Political back-and-forth about superannuation tax has been widely publicised in the media for months, and it’s scaring clients so much they’re threatening to take their money out of SMSFs.
The Australian SMSF Members Association (ASMA) has announced that it will be conducting a survey to gauge the feeling of SMSF members, but initial research has already indicated some clear trends.
“In our initial research, SMSF members indicated that they would react to increased taxes on SMSFs by reducing their voluntary contributions to SMSF, with many also telling us that they would totally withdraw their savings from their SMSF immediately upon retirement,” said Anna Carrabs, director of ASMA.
She doesn’t know where clients will put their money, but presumes it will be to ‘cover holes’ they’ve got elsewhere. “Surely there’s better ways of dealing with it rather than saying they’ll pull it out; we need to understand what the policy is and why they believe they need to take it out.”
AFA CEO Brad Fox is worried that the voluntary participation in superannuation will disappear completely and it will become a compulsory system, which could see contribution rise to 20-25% of earnings. He says clients have been taking lump sums out from super and investing it as normal money, simply because “they at least knew they had control of it”.
Carrabs says it is unfair of the Government to target SMSF clients because they hold the view that they are ‘wealthy’.
“The people have put it there as their after tax savings, most of it hasn’t got there because there’s been concessional treatment, they’ve actually saved up their money.” She also questions why they should be taxed on it again.
“All these people have built this up under a system that was absolutely legal; to change the rules mid-stream for them is extremely unfair.”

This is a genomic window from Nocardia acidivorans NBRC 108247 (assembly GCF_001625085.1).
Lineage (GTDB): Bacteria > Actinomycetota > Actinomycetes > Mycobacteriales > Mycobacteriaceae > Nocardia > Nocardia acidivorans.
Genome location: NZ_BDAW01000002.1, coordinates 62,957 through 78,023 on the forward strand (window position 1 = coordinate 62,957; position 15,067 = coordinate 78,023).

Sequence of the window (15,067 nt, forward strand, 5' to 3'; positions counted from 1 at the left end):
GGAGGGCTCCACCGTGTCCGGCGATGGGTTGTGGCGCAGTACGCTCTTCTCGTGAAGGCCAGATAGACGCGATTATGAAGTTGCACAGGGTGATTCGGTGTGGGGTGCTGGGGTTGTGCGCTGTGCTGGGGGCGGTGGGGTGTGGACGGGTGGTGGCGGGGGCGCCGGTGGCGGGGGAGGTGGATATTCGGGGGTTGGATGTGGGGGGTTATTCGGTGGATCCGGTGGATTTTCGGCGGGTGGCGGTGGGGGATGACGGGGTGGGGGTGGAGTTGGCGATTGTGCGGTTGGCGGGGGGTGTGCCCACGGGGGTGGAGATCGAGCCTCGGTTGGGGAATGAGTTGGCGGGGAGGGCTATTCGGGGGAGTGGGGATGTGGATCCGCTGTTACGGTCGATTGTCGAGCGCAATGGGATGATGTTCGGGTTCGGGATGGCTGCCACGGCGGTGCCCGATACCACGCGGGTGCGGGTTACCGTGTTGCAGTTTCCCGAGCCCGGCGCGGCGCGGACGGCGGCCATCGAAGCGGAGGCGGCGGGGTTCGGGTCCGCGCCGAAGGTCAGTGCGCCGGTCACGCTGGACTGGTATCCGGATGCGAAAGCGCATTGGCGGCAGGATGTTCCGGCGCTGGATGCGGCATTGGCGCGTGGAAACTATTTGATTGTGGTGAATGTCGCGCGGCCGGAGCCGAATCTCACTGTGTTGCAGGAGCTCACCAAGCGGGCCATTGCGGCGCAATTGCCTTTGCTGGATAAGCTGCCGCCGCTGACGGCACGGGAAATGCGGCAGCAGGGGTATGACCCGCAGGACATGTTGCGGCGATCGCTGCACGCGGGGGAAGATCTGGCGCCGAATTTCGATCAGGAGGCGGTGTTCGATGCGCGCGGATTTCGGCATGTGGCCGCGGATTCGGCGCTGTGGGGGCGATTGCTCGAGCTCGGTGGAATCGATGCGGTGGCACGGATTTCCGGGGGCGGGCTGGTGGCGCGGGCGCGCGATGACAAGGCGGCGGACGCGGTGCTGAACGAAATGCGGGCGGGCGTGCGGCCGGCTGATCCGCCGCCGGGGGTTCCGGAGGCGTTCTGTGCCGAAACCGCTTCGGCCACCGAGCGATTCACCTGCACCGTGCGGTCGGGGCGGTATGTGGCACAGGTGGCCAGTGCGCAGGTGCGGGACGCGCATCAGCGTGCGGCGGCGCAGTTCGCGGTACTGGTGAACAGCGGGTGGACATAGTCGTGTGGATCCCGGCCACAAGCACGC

She's calling on the Government to provide the research they have that tells them that SMSF is just for the wealthy. “The Australian SMSF sector is commonly perceived as being for the wealthy, but our research shows this is not the case,” says Carrabs. “Our members typically are ordinary, middle-class Australians who are proud to be providing for their own retirement.”
Peter Townsend from Townsend Business and Corporate Lawyers has also suggested that the concessional limit of $25,000 and non-concessional limit of $15,000 could be prejudicing SMSFs over industry funds.
“Is this prejudicing people with small businesses using an SMSF over wage earners using a public offer fund and whose contributions are indexed via the market increase in their salaries and the steadily increasing SGC?” asked Townsend.
“If these figures were indexed, for this year they’d be almost $28,000 and $167,000 respectively - $20K more into super than is currently allowed.”
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